Text Message Responsivity in a 2-Way Short Message Service Pilot Intervention With Adolescent and Young Adult Survivors of Cancer


Background: Text message interventions hold promise for adolescents and young adults (AYAs) with chronic health conditions, including childhood cancer survivors; however, engagement is often suboptimal. Limited research has studied mobile health intervention outcomes beyond efficacy. Understanding responsivity to different types of text messages (ie, when a participant texts back) can provide practical, actionable information to optimize engagement in future projects.

Objective: Within a 2-way text messaging study in AYAs who recently completed treatment for cancer, we sought to evaluate text message responsivity across different types of text messages.

Methods: AYAs who recently completed treatment for cancer (n=26; mean age=16 years; 62% female, 16/26 participants) received 2-way text messages about survivorship health topics over a 16-week period. Using participants’ text message log data, we coded responsivity to text messages and evaluated trends in responsivity to unprompted text messages and prompted text messages of varying content (eg, medication reminders, appointment reminders, and texts about personal experiences as a cancer survivor).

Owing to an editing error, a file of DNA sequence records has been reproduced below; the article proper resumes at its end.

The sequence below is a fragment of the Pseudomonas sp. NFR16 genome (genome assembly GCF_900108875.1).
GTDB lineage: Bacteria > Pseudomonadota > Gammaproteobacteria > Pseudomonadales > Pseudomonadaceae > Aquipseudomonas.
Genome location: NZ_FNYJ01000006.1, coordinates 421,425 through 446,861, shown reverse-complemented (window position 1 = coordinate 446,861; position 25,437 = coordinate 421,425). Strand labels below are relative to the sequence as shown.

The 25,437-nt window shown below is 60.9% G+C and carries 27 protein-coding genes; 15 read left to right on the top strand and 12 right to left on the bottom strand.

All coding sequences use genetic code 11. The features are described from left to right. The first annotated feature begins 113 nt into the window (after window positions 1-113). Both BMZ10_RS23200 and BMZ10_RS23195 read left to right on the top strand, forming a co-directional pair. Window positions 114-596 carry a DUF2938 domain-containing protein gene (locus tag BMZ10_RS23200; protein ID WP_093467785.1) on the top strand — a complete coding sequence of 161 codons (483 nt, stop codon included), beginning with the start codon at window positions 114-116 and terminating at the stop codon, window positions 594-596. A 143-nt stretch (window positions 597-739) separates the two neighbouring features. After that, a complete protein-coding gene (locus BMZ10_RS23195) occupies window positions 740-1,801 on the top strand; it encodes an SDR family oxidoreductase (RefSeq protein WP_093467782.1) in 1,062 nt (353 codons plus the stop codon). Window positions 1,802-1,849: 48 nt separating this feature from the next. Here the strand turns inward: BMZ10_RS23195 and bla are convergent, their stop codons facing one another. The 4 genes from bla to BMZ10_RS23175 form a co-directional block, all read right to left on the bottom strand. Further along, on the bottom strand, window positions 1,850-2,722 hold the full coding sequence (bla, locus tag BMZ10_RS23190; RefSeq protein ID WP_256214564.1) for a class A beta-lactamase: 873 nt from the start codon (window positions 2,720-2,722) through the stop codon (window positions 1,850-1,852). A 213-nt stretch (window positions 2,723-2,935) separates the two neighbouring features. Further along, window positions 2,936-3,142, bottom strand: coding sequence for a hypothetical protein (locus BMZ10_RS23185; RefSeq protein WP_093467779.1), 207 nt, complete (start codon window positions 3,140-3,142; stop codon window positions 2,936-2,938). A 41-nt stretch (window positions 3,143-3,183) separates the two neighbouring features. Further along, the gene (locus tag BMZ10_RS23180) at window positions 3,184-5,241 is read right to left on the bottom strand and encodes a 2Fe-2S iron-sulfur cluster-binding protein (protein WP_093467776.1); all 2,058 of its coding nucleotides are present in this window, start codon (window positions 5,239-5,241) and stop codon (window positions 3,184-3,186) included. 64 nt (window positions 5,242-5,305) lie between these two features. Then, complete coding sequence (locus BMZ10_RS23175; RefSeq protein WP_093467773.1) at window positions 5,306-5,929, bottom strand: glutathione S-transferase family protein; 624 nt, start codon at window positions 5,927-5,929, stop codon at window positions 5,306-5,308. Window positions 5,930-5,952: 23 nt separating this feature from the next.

Results: Across prompted and unprompted text messages, responsivity rapidly decreased (P ≤.001 and =.01, respectively) and plateaued by the third week of the intervention. However, participants were more responsive to prompted text messages (mean responsivity=46% by week 16) than unprompted messages (mean responsivity=10% by week 16). They also demonstrated stable responsivity to certain prompted content: medication reminders, appointment reminders, goal motivation, goal progress, and patient experience texts.

Conclusions: Our methodology of evaluating text message responsivity revealed important patterns of engagement in a 2-way text message intervention for AYA cancer survivors.